This week's guest on The Fish Tank podcast is former Miami Dolphins Pro Bowl tight end, Keith Jackson. Here are a few "FishBites" from Keith's time in The Tank with with O.J. McDuffie and Seth Levit:
Jackson, who also played with Randall Cunningham and Brett Favre over the course of his career, explained what made Dan Marino so special:
"He's different from all quarterbacks. Typically, as a receiver, you look back at the quarterback trying to see the ball. When you play with Dan, the release is so fast you look back for the ball because if you're looking back at him, you're going to drop passes. My first day in camp, I dropped so many passes. I was like, 'can I still catch?' Marino was the best pure pocket passer. I don't think there is anybody else. He would put [the ball] somewhere where the other guy couldn't get it and you could get, and you'd go, 'I don't know how he does that.'"
In 1992, Jackson became a trailblazer in the NFL's Free Agency process:
"Sometimes you're caught up in history and don't know it. I was the guy that had the All Pros and Pro Bowls and so here I am in the midst of it going, 'you know, I'm willing to fight this. I think I'm a good enough player where, if I can't get signed with another team there had to be some collusion.'"
After signing with the Dolphins on September 29, 1992, Jackson had just five days to learn Miami's offense before facing the Buffalo Bills:
"I flew in on a Tuesday. Wednesday I was at practice and played on Sunday. "Gary Stevens said, 'we're going to break you in slowly; our playbook is very difficult.' And I said, 'I'll have it remembered by the end of the week. This is football. This is not Shakespeare!' And so I learned all the plays. They didn't put anything special in for me. I played on Sunday and caught my first touchdown as a Dolphin that game."
Jackson loved O.J. McDuffie's competitive fire as a rookie, but sometimes had to give him a veteran perspective:
"O.J. would get a punt return. He makes a move, he gets 10 yards, and he gets tripped up. He comes to the sidelines so angry; he's throwing stuff. I'm like, 'what's going on?' He says, 'I should've taken that one to the house!' I go, 'O.J., this is the NFL. Those guys over there get paid a lot of money to tackle you. So sometimes, you're gonna get tackled.'"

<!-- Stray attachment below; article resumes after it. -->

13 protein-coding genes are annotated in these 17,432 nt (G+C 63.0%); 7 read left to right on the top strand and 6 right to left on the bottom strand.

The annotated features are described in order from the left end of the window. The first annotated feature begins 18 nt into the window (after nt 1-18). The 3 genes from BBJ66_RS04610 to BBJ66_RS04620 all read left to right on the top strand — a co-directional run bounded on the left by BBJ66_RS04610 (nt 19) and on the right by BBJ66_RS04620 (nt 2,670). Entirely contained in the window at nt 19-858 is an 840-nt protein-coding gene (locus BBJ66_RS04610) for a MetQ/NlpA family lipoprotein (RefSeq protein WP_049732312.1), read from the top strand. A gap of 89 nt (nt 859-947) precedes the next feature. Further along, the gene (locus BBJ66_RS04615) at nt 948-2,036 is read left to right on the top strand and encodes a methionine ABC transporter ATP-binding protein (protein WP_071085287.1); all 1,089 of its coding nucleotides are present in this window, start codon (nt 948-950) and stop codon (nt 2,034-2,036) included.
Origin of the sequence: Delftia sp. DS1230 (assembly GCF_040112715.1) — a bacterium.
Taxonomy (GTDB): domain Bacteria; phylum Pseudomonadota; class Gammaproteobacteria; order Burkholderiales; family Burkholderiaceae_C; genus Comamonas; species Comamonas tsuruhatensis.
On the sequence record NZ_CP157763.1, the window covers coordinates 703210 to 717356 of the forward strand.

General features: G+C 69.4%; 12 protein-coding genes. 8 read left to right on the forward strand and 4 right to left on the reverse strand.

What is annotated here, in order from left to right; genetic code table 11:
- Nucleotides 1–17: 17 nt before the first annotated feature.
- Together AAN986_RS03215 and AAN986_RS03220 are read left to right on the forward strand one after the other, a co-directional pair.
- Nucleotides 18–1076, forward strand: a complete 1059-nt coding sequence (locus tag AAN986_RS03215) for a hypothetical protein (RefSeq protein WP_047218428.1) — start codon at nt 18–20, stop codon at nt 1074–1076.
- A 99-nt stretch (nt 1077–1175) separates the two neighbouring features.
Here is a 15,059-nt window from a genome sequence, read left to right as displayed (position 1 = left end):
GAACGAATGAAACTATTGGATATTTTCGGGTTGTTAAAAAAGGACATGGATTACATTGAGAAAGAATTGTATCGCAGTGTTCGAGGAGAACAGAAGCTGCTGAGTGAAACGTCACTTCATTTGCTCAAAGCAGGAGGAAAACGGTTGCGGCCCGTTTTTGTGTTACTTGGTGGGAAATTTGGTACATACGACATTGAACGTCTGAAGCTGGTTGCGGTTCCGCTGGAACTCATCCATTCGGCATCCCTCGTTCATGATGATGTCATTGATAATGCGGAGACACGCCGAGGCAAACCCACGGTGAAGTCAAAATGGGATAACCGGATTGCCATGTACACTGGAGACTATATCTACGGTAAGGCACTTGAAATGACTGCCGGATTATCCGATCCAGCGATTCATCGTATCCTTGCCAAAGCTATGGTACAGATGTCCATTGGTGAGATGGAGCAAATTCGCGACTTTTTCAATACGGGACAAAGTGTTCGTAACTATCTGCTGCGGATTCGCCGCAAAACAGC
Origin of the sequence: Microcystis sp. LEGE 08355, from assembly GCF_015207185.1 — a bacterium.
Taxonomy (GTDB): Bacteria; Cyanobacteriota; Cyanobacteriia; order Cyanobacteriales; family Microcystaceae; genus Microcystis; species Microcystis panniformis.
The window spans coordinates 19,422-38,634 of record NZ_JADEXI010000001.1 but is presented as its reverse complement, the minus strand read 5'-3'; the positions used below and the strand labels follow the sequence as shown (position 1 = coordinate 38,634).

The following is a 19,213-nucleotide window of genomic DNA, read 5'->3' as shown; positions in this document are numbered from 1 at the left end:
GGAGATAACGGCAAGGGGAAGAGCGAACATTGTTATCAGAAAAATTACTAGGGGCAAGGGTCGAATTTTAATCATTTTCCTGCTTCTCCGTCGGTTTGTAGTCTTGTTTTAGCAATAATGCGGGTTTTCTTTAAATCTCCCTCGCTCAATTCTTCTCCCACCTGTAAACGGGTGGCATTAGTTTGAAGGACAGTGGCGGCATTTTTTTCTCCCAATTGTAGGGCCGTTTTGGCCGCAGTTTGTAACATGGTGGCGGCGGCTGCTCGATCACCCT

The rapport he developed with Dan Marino and former Dolphins offensive coordinator, Gary Stevens was very meaningful to Jackson:
"Gary Stevens called me Jack-Man. He'd say, 'if Jack-Man says it's going to work, it's going to work.' And he believed me. I'm sitting there and I'm doing these tendencies. I'm going, 'every third third-down they're going to this coverage and if they do that, we can get O.J. on that post.' And they said, 'OK.' Now, let me tell you something. There were some times that I was wrong. And Dan Marino, in his great Italian, would curse me out. I'd go, 'Dan, I'm right most of the time! But every now and then…hey, I'm not a computer, I'm just going by tendencies.'"
Jackson developed a unique weekly weight loss routine, and it required O.J.'s assistance:
"We found out this rookie not only had a hot tub, but he had a hot tub that had a covering. You could open it up and and look and the smoke would come out. And so we'd go, 'we could lose a lot more weight! O.J., we're coming to your house. We're not asking…we're coming to your house.' We get in this hot tub, I mean, you've never felt [so much] heat. I used to take people over there and they would repent for their sins it was so hot."
Don Shula had a lasting impression on Jackson's life:
"Coach Shula was a guy that demanded excellence. He wanted you to do things right, and he always harped on the things you did wrong. Now, fast forward, I think about all of the coaches I played for and my management style in business is way more like Coach Shula's than anybody else's. The way that I conduct my life today is Coach Shula's pattern of doing stuff. I loved my relationship with Coach Shula after football."
Following his tenure in Miami, Jackson made a major lifestyle change in signing with the Green Bay Packers:
"I'm driving past this bank and I look up there and it says time, 0:00, temperature, minus 20 degrees. So I go in to talk to Reggie White, because Reggie White was one of the guys who talked me into coming to Green Bay. I said, 'I just drove past the bank…' Reggie, with that raspy voice, said, 'What's that got to do with anything, K-Jack?' I said, 'Can't you see time had sense enough to leave town!'"
Listen to the entire Keith Jackson interview, as well as all episodes of The Fish Tank podcast on the Miami Dolphins Podcast Network, which can be found on all streaming platforms.
Miami Dolphins Podcast Network: https://www.miamidolphins.com/audio/the-fish-tank